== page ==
For example, ORLI, Operation Resilient Long Island, was formed after Sandy by a group of young architects looking for architectural solutions – designing streetscapes that include landscaping, facade and zoning – for waterfront communities in this new era of more frequent and powerful storms.
“Planning must play a central role,” said Mr. Beyer “and remember to look at the usual in unusual ways.”
For example, even during minor coastal storms, water infiltration and flooding occurs in low lying areas and streetscapes act as catch basins for storm water runoff and bay water collection.
“The ocean does what it wants. You have to respect that kind of power. It moves things like pebbles,” said panelist Rob Weltner, Executive Director of SPLASH [Stop Polluting, Littering and Save Harbors]. He suggested that planting more sea grasses aids in abating flooding. “We must improve the state of our wetlands.”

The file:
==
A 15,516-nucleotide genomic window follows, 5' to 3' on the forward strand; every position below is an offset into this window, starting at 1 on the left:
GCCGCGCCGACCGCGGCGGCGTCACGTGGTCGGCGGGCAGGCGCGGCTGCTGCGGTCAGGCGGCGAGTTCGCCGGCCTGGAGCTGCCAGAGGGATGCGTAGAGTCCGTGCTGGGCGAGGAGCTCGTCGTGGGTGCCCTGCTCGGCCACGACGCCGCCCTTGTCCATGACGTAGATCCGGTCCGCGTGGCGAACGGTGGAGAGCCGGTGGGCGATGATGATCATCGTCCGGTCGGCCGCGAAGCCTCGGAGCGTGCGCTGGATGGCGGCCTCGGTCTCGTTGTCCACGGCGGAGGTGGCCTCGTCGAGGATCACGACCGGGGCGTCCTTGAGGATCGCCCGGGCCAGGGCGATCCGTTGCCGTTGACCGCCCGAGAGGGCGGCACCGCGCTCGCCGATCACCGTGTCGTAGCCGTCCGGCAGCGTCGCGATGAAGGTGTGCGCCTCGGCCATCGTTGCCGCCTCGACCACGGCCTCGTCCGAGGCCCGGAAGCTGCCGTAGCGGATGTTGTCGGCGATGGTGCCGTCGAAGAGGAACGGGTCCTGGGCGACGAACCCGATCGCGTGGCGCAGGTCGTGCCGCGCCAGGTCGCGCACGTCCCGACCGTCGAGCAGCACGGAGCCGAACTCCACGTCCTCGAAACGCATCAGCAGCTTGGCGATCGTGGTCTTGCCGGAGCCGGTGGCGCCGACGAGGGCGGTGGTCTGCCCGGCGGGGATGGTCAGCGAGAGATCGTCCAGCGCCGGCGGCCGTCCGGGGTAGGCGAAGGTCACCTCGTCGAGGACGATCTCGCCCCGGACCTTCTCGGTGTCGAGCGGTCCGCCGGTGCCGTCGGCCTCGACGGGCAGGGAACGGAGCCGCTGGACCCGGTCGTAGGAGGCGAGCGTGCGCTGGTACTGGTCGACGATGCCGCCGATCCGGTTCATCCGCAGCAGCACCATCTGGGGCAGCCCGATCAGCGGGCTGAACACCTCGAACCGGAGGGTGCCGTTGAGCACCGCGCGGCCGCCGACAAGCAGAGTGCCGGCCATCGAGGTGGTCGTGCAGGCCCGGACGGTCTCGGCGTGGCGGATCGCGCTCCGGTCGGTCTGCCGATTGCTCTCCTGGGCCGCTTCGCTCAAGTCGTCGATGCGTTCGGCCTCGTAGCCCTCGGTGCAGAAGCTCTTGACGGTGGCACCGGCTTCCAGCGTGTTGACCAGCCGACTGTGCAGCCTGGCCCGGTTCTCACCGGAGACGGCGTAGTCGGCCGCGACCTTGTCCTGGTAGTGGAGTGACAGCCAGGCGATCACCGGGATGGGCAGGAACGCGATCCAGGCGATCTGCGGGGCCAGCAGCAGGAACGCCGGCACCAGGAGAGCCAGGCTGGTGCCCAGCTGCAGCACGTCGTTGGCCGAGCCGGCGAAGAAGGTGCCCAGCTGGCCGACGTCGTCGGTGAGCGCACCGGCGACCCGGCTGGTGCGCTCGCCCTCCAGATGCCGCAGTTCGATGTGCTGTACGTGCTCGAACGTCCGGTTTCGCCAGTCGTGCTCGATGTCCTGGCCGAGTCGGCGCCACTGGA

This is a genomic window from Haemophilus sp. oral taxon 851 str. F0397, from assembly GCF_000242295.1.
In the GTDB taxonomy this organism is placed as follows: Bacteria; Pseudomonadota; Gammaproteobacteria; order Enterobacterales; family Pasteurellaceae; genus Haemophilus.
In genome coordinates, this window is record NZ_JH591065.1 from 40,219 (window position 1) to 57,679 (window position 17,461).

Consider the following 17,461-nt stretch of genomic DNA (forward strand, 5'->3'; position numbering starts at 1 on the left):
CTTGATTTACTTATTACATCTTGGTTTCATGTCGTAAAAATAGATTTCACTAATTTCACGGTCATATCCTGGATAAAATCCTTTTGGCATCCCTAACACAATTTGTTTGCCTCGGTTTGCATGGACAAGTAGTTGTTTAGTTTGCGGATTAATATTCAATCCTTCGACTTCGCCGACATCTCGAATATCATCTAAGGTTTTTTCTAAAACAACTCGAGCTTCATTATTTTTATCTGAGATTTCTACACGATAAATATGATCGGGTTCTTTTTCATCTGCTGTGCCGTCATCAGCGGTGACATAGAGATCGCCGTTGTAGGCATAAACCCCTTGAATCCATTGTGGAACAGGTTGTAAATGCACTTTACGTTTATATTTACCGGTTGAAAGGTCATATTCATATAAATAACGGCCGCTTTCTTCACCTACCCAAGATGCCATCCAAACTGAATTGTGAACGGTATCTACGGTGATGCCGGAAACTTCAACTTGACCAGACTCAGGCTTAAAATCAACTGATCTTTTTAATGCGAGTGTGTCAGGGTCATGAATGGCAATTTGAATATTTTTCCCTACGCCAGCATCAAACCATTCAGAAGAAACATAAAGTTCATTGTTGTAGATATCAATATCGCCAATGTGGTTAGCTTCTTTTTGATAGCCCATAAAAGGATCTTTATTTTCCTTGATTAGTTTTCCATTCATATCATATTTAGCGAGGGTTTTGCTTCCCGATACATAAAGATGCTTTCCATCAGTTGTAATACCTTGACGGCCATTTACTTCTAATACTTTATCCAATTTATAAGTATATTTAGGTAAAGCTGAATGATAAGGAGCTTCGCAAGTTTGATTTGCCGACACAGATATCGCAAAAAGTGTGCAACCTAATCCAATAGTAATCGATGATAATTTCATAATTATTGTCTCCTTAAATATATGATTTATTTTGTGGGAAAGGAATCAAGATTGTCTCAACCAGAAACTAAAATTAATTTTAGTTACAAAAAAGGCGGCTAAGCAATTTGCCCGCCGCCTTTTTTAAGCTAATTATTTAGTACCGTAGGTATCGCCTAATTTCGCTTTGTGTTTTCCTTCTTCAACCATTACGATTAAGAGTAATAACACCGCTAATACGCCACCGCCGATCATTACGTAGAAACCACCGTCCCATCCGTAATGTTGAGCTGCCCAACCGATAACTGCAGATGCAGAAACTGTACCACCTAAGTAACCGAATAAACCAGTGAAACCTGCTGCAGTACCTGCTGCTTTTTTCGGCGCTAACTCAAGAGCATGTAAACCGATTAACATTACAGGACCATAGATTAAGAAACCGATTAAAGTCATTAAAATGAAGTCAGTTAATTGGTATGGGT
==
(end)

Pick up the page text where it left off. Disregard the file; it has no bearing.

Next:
And while salt water in itself is not a problem, “it’s corrosive. So you have to think about the power grid. All the wires need to be replaced,” he said.
The power grid is also susceptible to damage by high winds. During Sandy, neighborhood fires erupted as a result of wire masts being broken off homes by these heavy winds.
“That’s why we need to build in redundancy into our plans,” said Mr. Weltner.
David Berg, an associate of Cameron Engineering, said that Long Islanders should consider studying how other nations are preparing for climate change.
“The Dutch have been thinking about this for 800 years. They have used dikes and levees, re-evaluated spatial planning and redesigned urban centers for better water management,” he said.
Mr. Berg suggested that “roads can be raised to act as levees as they have done in Amsterdam.”
Furthermore, in “Scheveningen, a community a lot like Long Beach, they have built up their beaches by adding sand and rock and geo-textiles to add to the width of the seashore,” said Mr. Berg.